To hear the State Department tell it, Emelina Panameno de Garcia keeps bad company. Violent, terroristic company, in fact. A citizen of El Salvador and a survivor of rapes and torture by an eight-member death squad, she is a nurse, a mother of eight and a member of CO-MADRES. This is the respected Salvadoran human-rights group that does everything from searching for the disappeared to demanding the release of political prisoners.
CO-MADRES stands for the Committee of Mothers and Relatives of Political Prisoners, Disappeared and Murdered of El Salvador. It was formed in 1977. If its human-rights values had been honored these past seven years at least 40,000 Salvadorans would not have been murdered by their government or the death squads.
De Garcia spoke at Georgetown University Nov. 20 when she accepted on behalf of the CO-MADRES the first RobAward. The date would have been Kennedy's 59th birthday. Four empty chairs were on stage. They would have been occupied by four other CO-MADRES women who had been invited by the Kennedy family to receive the award. But the State Department, vigilant for America's security lest anyone as dangerous as a Salvadoran human-rights worker be allowed into the country, denied the women visas.
A State Department spokesman said that the Immigration and Nationality Act forbids entry to anyone who advocates violence. When pressed on the specifics -- what kind of violence and when, where and against whom it was applied -- the spokesman, in model terseness, said, "I can't be forthcoming with the information."
The law, it seems, says such facts must be "confidential." The spokesman wasn't saying, either, what higher-up was taking responsibility for the decision. Elliott Abrams, the State Department's leading champion of selectivity on human-rights issues, wouldn't say if he was involved.
Diplomatic fishiness is on display. Four human-rights workers -- well- known in El Salvador and praised by human-rights groups in the United States -- are kept out by the same State Department that recently allowed in Roberto D'Aubuisson. Few are less fit for a visa than D'Aubuisson, labeled "a pathological killer" by former ambassador Robert White when he once testified before Congress.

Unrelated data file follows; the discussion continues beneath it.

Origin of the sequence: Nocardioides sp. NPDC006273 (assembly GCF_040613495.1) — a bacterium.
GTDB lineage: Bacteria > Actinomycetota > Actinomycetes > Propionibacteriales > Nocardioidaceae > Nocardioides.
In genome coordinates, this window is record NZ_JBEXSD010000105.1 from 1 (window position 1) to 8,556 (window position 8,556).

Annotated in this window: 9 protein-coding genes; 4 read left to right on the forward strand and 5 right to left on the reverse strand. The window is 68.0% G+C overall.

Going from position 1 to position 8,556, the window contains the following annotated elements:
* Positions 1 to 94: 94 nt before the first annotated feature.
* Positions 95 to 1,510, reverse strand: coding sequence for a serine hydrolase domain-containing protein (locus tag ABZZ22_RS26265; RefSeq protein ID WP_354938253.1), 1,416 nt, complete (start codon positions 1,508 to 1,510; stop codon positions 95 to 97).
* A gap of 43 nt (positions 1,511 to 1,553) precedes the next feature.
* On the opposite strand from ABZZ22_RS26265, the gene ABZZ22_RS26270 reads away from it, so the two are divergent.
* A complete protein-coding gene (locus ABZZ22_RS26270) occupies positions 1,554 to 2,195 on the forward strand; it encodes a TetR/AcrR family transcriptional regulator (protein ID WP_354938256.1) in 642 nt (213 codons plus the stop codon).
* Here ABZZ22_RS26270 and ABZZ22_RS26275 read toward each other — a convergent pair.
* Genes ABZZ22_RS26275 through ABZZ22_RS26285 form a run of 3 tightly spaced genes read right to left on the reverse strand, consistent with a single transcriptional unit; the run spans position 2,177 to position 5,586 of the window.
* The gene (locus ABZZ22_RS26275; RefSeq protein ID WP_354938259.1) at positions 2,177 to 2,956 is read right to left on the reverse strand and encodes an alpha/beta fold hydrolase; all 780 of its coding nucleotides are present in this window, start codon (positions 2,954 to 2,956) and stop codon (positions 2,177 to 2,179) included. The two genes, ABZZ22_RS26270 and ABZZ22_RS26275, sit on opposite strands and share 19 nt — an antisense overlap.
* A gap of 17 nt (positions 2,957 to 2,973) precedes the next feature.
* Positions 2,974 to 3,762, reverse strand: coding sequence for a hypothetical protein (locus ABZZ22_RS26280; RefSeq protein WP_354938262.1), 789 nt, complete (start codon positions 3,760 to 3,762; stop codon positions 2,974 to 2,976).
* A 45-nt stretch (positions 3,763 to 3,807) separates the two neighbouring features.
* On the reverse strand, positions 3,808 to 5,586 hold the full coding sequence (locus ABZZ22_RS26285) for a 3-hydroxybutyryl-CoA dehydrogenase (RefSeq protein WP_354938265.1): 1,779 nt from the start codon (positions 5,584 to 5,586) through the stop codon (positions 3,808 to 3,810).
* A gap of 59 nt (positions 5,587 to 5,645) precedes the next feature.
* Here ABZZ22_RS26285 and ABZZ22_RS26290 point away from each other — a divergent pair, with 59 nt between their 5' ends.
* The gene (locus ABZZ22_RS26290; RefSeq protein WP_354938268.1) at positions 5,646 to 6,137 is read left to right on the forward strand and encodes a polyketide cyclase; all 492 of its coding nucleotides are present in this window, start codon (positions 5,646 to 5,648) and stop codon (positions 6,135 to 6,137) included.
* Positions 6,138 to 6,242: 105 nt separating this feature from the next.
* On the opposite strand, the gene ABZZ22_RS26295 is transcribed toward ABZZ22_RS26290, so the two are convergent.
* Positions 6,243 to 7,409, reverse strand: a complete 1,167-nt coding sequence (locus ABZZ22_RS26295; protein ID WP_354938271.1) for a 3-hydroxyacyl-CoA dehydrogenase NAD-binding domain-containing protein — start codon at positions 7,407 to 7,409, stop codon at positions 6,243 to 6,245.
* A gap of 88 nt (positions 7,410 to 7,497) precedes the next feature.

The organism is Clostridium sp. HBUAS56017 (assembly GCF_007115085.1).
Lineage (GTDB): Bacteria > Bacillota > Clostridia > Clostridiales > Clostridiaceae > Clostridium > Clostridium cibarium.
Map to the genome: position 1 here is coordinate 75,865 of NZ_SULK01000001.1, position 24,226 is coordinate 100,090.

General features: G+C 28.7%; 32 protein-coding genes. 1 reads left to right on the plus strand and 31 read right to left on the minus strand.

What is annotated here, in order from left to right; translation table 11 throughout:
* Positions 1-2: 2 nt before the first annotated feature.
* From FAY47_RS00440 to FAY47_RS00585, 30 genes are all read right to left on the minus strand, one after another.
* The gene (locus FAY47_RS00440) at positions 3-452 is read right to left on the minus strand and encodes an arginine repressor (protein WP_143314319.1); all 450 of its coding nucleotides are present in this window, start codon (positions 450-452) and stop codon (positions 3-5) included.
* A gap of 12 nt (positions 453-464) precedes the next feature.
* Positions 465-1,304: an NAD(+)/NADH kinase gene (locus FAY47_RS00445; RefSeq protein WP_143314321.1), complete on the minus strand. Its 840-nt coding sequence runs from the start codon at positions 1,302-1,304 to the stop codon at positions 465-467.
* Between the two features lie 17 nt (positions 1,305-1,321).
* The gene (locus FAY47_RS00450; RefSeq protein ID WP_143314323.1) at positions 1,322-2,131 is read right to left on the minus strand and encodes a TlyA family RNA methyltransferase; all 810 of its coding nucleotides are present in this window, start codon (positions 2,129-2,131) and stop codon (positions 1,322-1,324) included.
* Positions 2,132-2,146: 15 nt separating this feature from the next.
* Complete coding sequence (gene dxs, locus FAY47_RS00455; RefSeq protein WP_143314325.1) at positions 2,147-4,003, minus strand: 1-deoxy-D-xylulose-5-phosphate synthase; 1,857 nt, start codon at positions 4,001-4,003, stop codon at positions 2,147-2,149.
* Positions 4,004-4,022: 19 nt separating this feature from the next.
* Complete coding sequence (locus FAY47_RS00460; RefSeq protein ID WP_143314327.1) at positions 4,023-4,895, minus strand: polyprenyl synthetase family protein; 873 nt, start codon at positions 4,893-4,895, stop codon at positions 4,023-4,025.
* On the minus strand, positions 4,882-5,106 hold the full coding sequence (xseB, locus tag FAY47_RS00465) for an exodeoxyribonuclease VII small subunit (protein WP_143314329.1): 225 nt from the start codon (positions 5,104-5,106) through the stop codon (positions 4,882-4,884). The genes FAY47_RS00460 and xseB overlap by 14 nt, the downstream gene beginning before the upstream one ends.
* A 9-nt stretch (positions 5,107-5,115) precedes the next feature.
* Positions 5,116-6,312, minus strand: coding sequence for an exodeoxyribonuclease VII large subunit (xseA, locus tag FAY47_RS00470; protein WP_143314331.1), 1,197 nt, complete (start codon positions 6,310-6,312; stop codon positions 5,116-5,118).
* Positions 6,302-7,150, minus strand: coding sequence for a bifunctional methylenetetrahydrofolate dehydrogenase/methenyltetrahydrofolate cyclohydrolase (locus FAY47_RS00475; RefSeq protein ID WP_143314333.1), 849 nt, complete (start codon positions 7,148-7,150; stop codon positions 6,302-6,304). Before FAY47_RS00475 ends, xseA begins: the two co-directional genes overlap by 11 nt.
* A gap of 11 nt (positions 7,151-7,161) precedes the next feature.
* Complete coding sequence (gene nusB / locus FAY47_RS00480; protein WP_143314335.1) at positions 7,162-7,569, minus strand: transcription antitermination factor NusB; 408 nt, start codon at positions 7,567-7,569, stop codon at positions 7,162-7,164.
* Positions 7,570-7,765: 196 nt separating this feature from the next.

Last August, the current ambassador in San Salvador received in his office three of the four allegedly violent women. They were part of a small CO- MADRES delegation who told Thomas Pickering of their work. If the four were so unfit to come to the United States, why were they allowed in the embassy? If the charges of violence are true, why didn't the Salvadoran government arrest them long ago? Is the ruthless secret police showing leniency to these four, while killing or kidnapping by whim anyone else it wants?
Patrick Rice, an Irish-born priest who was once a political prisoner in Argentina and who nominated the CO- MADRES group for its award, accompanied the women to the embassy in August. He reports that Pickering was grateful to the group for its human- rights work. Rice, who spoke at the Nov. 20 ceremony at Georgetown, said he has been given no specific information about the violence the women are said to have committed.
He has nothing but contempt for the State Department's decision to bar them. "Great damage has been done by these false accusations," he said. "They are totally untrue. Now there is a justification for killing them. Archbishop Oscar Romero, before his assassination, was being accused of all sorts of things. Anyone in the death squad now has a perfect excuse for killing the women: The State Department has said they are terrorists."
Other words have been thrown out, too: subversives, leftists. Out of the noise and general racket that this administration can create from what ought to be quiet occasions of peace, the country is again seeing ideological exclusion at work. More than two dozen people have been recently rejected for visas because of their politics. They have ranged from the Colombian Nobel laureate Gabriel Garcia Marquez to the widow of Salvador Allende of Chile.
Keeping out the CO-MADRES women has as much chance of silencing their message as trying to dam a river of blood with a patch of gauze. If this were an administration of compassion and justice, the women would have been welcomed as heroines. Instead, the official policy is one of shame: It makes enemies of people we would be honored to have as friends.